Attempting to walk a tightrope between mysterious ambiguity and visual storytelling, Hold the Dark stumbles fatally into the abyss.
Director Jeremy Saulnier’s third film, Hold the Dark finds him in uncertain territory, not unlike protagonist Russell Core, stoically played by Jeffrey Wright. Where Saulnier’s first two films, Blue Ruin and Green Room, were clear-cut examinations of familial ties and the mortality of youth respectively, told through the lens of extreme violence, Hold the Dark is more ambiguous, more veiled, an exercise in solely visual storytelling with very few expository clues as to what’s really going on. Saulnier and screenwriter/actor Macon Blair decided to leave only narrative bread crumbs on this one, but tracking them proves to be as difficult as tracking snowflakes in a snowstorm.
When I try to think of a film that uses sparse clues to tell a story, sprinkling them by way of shot composition and flashes of subtly revealing dialogue, I always think back to Denis Villeneuve's Enemy. In Enemy, the story is hardly spelled out. On the surface it seems like a story about two men who look identical right down to the last detail, but Villeneuve infuses the frame with so much subtext steeped in psychology and personality, that you as the viewer understand there is something deeper going on, and you have a concrete starting point of clues to use to get to the meat of it all. Hold the Dark takes a similar approach, at least regarding mystery, but then forgets to tell us anything more, leaving us in a thematic mess of pathways without a roadmap to begin to make sense of it all. It's pretty much an exercise in pointlessness.
On the surface, Hold the Dark is ostensibly about how familial bonds are tested in the despairing outer fringes of American life, far and away from the big cities, in this case a remote Alaskan town, if you can even call it that; a dying village would be more appropriate. When Russell Core is called to this fringe by Medora Slone (Riley Keough), it is to avenge her child, killed by a wolfpack that calls the wilderness surrounding the town its territory. Absent her husband who is in Iraq, Medora calls on Russell to track and kill the wolf that did the gruesome deed because he has prior tracker's experience with just such a task. Even from the trailer we understand that this isn't the truth behind the story, which quickly spirals into a revenge flick of the type we can expect from Saulnier, and we settle in for the unsettling ride... until it spirals further into something wholly unrecognizable from what we thought we were watching.
I often rail against last minute twists to films; Take Shelter was a big one that infuriated me, and Hold the Dark does the same, although, admittedly, not for the same flashy reason of going "Aha!" to our faces. Hold the Dark does leave some clues as to the true state of things, but, unlike Enemy, you don't know they're clues until you're up late at night on reddit parsing through fan theories of what the hell was happening during its two-hour runtime. I know it seems like I've been hitting one note this entire review, but it's hard to overstate that the film is completely absent of cohesion, and as a result the viewer cannot come to the story conclusions that Saulnier wants, unless, perhaps, you're a veteran speculator on the Game of Thrones theory message boards, or you already read the book this film was based on.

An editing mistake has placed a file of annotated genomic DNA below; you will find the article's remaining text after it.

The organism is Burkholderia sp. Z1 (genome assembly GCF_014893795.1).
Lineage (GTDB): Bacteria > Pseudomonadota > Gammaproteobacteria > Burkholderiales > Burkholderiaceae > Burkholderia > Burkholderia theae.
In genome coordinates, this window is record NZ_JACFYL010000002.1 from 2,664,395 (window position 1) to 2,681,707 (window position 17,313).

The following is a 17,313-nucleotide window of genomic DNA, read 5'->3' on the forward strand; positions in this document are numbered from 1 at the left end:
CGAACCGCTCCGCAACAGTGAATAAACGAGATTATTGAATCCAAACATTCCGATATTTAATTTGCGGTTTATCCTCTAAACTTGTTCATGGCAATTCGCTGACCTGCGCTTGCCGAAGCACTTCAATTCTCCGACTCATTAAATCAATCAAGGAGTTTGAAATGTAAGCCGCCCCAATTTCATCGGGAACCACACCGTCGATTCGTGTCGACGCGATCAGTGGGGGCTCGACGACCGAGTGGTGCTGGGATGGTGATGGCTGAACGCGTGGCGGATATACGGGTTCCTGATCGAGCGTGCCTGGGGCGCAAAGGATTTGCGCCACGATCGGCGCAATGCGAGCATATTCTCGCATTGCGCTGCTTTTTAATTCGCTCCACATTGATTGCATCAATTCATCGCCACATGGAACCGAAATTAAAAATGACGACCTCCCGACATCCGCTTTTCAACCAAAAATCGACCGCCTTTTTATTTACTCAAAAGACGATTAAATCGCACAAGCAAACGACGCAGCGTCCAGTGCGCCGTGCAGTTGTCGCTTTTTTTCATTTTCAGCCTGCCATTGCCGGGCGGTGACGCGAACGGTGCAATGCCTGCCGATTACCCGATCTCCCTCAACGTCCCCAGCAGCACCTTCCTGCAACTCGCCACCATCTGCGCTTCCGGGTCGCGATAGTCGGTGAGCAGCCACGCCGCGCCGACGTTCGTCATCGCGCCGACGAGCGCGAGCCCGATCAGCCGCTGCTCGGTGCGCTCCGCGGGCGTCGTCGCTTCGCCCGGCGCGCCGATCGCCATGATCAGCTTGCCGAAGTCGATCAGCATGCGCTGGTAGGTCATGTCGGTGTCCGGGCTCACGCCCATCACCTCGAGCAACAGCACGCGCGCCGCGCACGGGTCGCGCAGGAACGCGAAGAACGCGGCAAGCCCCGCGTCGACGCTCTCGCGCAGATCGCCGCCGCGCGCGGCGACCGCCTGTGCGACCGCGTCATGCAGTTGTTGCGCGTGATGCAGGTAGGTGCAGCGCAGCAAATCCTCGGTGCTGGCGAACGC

That's not to say this film has nothing to offer. As with Saulnier's previous efforts, he brings the same dour, unsettling style to Hold the Dark. The shot composition is beautiful, and the frame practically sings with the scenic shots of cloud-ringed mountains and gullies of ice. The shots make use of a lot of natural light, giving a grit and realism that at once pleases the eye and oppresses the soul, for this is no happy place. The film is rife with creepy imagery, and I've had my fill of masks for a good long while. The action helps to carry the film along as well, punctuating the seemingly peaceful Alaska wilds with bursts of violent human darkness and noise, like a spreading infection. It really is an interesting film to watch visually, and the pacing is deliberate, but never sluggish.
Saulnier proved with his first two films that existential and philosophical questions about life and relationships served with a side of blood and gore are his bread and butter. But with Hold the Dark, his decision to take a much less direct approach precluded him from taking any approach at all. I just wish that he had understood that a story like this needs to have some type of revelatory conclusion, for, like Core, we are mostly passive observers to what we see unfolding, and we are none the wiser for it at the end.